The writing was, as usual, faultless, and the dystopian fantasy world was realised in vivid detail, from the ravaged, crumbing cities to the endless wilderness between. As I said before, this is very different from the Iron Fey series. Allie, the protagonist, is far tougher than Meghan – though of course, this is a different story entirely.  It’s great to see vampires as the feared creatures they should be – and it makes for an intriguing and compelling tale as Alison tries to do the apparently impossible:  live as an immortal whilst retaining her humanity.

Rating: *****

Wednesday, 28 November 2012

Writing character

I've just been reading a book, which I was forced to abandon (something that almost NEVER happens) because I found the main character and her life to be completely unconvincing- and, in fact, I didn't actually care what happened to them. It got me thinking about all the things that can ruin a story for the reader, and a large number of them are connected to the protagonist - after all, it's through their eyes, be it in first or third person, that we experience the story. They don't have to be likable - I can think of plenty of classics with narrators who are downright detestable! - but in Young Adult and Children's fiction in particular, there has to be something there we can connect to. So I've written a list of important things to think about when creating your main character.

  • Backstory- don't bombard the reader with details, but in order to establish an emotional connection with the protagonist, we need to know who they are and where they come from. They have to feel like they've lived before the story began. In the first chapter of The Hunger Games, we find out the basic details of Katniss's life - in particular her love for her sister, Prim. An instant emotional connection is established. In other books, the characters act like paper cut-outs, or puppets of the plot (had to get in a sneaky reference to my book there!), and it's like they only exist for the purposes of the story. Even if the book's set on another planet, the character's life has to be plausible otherwise the story just won't convince.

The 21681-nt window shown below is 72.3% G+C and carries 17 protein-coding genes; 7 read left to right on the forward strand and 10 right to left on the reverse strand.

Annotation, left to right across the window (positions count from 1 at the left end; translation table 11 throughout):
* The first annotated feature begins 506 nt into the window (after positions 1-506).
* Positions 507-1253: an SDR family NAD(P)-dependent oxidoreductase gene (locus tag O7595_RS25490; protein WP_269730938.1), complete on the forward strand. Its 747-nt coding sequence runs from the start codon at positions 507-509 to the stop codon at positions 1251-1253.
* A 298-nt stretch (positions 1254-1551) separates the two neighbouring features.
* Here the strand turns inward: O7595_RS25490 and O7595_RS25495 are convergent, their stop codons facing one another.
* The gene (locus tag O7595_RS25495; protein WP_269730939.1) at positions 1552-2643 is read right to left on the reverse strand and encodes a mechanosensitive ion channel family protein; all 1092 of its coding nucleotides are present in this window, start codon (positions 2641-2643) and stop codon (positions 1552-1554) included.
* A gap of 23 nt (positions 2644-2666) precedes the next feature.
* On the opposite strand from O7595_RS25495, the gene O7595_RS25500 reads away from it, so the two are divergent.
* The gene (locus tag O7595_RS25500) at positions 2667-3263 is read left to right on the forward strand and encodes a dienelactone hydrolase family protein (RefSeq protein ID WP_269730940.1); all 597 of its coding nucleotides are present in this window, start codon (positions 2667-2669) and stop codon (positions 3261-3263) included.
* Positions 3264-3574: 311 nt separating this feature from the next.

•  Think about the different elements involved in constructing a character: description, dialogue, action, memories, reactions to other characters. Above all, remember that showing us what a character is like is almost always better than telling us. Telling is best used for talking about the character's past and situation (though much of this can often be implied too), whereas the most effective way to show characteristics is through letting the reader watch the characters in action.
  • Dialogue - this is another of the most important ways to reveal character - in fact, dialogue IS character. We can infer so much about someone by the way they speak, what they say, and, crucially, what they don't say. The way characters speak to others can reveal social status, attitude towards life, and much more.
  • Details are key. Make profiles for all your main characters and include lots of detail, however apparently trivial: family, friends, favourite colour, hobbies. It's the details that make your character stand out like a real individual, and not simply there for plot purposes. But remember to stay consistent!